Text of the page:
"During the first year, the conversations were limited and there wasn't as much trust," says Jandrucko. "After the second and third years, I had people telling me that the conversations about students were richer. Also, in the beginning the principals were the leaders of the table. Now you can't even tell who the principal is. Everyone brings something to the table, and we are building leadership capacity."

Teachers and administrators debate core values and share best practices and what they expect to see in a classroom. Jandrucko says the trickle-down effect is seen in every school and every classroom. "The real responsibility comes back to the educators. The conversation becomes what I can do differently with this student to make them successful, what I have tried and what I might try next if this doesn't work," she says.

Blankstein says the three-year model is necessary to create sustainable change. "The first year has to do with getting everything aligned and orienting the six principles. There's a heavy amount of implementation. Year two and year three are all about embedding and sustaining the effort. The goal is for us to leave and get the district ready for the next decade."

From Good to Great

A report released by the American Institutes for Research and the HOPE Foundation found that three years later the district saw strong results in 34 out of 40 schools and had a high-rate of success among English language learner, minority, and low-income students. The district average in mathematics rose from 83.1 percent proficiency in 2006-2007 to 86.6 percent in 2008-2009. Mansfield ISD achieved the status of "Recognized" by the state of Texas, the second-highest ranking on the Texas accountability scale.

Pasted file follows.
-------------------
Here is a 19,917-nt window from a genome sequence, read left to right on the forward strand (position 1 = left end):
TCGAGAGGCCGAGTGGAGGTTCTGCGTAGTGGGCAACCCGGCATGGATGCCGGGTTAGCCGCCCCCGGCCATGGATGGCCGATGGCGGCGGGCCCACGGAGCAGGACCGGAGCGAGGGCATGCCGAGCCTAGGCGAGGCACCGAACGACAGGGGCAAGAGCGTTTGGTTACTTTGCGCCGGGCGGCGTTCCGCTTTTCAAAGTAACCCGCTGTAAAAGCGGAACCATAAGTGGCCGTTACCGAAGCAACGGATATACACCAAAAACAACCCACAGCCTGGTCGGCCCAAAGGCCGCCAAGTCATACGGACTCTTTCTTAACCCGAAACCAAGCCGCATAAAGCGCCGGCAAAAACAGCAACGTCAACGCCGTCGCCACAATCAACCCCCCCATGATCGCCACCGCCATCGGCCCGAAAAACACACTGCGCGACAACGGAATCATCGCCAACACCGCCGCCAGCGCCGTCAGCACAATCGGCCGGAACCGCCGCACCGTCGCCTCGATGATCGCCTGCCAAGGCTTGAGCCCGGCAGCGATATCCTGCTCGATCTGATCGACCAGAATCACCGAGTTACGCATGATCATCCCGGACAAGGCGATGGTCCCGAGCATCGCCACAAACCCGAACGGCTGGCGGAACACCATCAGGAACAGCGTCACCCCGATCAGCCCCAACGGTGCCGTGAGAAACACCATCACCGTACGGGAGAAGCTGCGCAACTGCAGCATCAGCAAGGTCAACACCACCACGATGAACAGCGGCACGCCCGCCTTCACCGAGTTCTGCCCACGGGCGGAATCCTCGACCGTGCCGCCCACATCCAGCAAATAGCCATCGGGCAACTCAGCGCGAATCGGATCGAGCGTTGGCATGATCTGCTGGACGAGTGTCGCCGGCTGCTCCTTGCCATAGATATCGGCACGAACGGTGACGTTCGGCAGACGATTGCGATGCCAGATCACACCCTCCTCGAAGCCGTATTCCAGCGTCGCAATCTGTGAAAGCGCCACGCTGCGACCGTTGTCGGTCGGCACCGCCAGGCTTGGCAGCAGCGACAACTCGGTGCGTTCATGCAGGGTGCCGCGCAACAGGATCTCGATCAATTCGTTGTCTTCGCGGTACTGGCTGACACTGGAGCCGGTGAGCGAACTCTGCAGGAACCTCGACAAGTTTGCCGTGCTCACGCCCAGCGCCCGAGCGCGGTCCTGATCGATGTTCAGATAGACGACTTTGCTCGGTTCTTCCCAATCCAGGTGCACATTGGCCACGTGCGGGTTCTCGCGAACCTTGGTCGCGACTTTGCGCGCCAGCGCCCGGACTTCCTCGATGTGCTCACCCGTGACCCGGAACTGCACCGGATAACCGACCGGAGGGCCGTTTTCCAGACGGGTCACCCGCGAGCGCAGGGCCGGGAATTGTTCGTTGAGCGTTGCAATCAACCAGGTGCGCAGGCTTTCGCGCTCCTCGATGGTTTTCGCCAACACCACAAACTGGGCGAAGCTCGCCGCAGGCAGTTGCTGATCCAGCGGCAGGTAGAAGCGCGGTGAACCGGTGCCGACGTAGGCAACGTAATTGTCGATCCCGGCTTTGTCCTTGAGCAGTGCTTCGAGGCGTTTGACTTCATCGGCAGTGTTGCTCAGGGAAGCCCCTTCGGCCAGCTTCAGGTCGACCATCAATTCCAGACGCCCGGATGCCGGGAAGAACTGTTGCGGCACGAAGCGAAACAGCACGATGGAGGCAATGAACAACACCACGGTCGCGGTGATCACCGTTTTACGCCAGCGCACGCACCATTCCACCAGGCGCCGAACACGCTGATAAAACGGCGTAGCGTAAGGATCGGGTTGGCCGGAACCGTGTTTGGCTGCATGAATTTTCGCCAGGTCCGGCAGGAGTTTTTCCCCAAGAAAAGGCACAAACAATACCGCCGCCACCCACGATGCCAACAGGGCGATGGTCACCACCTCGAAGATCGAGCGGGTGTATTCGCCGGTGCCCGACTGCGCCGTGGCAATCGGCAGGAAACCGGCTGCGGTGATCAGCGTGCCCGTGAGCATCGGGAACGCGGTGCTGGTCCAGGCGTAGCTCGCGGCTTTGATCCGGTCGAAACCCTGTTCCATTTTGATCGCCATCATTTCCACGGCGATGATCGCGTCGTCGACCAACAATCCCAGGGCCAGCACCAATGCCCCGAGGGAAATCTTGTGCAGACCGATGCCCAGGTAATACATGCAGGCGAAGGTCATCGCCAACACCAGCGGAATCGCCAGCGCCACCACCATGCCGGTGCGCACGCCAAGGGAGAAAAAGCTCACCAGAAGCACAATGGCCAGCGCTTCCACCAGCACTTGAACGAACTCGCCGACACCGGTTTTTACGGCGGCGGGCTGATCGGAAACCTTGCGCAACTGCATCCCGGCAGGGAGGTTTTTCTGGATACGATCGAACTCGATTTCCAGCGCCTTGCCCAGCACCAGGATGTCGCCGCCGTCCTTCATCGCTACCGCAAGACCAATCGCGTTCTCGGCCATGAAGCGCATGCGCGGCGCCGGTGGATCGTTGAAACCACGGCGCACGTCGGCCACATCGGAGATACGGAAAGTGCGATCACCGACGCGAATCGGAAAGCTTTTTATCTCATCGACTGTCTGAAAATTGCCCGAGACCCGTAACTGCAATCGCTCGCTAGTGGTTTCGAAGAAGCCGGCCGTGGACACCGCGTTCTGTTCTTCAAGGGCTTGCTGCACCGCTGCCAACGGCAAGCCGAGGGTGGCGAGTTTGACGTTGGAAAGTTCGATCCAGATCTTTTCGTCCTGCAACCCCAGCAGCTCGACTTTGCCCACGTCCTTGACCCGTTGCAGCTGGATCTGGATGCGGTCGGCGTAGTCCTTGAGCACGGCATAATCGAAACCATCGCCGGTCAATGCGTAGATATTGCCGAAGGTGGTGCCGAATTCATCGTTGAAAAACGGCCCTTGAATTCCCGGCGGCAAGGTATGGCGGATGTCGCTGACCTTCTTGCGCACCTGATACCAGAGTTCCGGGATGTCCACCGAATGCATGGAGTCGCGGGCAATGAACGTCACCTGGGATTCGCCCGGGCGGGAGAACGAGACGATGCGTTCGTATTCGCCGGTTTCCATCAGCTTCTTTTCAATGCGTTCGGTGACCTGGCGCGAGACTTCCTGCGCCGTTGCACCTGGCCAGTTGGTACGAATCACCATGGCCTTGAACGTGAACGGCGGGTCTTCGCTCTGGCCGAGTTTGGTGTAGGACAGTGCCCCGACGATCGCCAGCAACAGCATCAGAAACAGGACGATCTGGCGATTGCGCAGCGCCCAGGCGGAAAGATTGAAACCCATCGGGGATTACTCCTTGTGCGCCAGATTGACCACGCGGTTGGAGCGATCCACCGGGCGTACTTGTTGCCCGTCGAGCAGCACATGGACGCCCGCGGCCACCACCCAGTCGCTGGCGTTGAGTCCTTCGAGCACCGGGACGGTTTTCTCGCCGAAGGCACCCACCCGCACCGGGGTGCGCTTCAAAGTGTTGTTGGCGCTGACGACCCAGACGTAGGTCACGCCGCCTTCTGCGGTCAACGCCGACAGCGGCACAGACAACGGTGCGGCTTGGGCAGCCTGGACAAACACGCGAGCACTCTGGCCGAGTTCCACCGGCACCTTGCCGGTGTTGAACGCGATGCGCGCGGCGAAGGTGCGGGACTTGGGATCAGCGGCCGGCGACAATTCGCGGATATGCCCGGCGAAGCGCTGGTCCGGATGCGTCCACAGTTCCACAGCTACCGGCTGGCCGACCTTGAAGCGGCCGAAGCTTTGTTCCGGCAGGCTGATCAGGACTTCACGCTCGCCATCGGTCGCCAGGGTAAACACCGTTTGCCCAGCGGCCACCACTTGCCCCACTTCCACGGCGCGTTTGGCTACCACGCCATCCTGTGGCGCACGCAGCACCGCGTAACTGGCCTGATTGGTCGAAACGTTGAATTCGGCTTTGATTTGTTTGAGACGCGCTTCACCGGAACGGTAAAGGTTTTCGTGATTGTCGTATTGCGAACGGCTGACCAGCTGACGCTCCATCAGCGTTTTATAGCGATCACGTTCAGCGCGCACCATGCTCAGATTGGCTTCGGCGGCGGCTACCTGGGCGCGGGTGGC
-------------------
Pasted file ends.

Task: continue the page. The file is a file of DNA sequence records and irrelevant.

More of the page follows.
According to the report, there is a correlation between organizational and structural district conditions, such as teacher collaboration, flexible scheduling and principal support for teachers with student achievement. The report also states that student achievement is improved with quality instruction.

Moreover, the morale among teachers and students has improved, and parent engagement is at an all-time high. "We're redefining our culture," says Jandrucko. "At-risk students are more engaged, including low-income and some minority students."

Failure Is Not an Option has sold over a quarter of a million copies worldwide. The HOPE Foundation has worked with districts in Mattoon, Ill.; Wichita, Kan.; and Fort Wayne, Ind.; and it will soon be working with a network of 100 schools in New York City. Although Mansfield ISD found great success through the HOPE counselors, Blankstein says any district—no matter its developmental level or size—can find success through the book's principles.

"It really has to do with [the district's] readiness, motivation and willingness," says Blankstein. "The monetary investment is minimal. It's about finding the time, focus and commitment—and leveraging the commitment that's already there. We created the construct for them to share their excellence and make it the norm. In any district, they already have the solution for almost everything."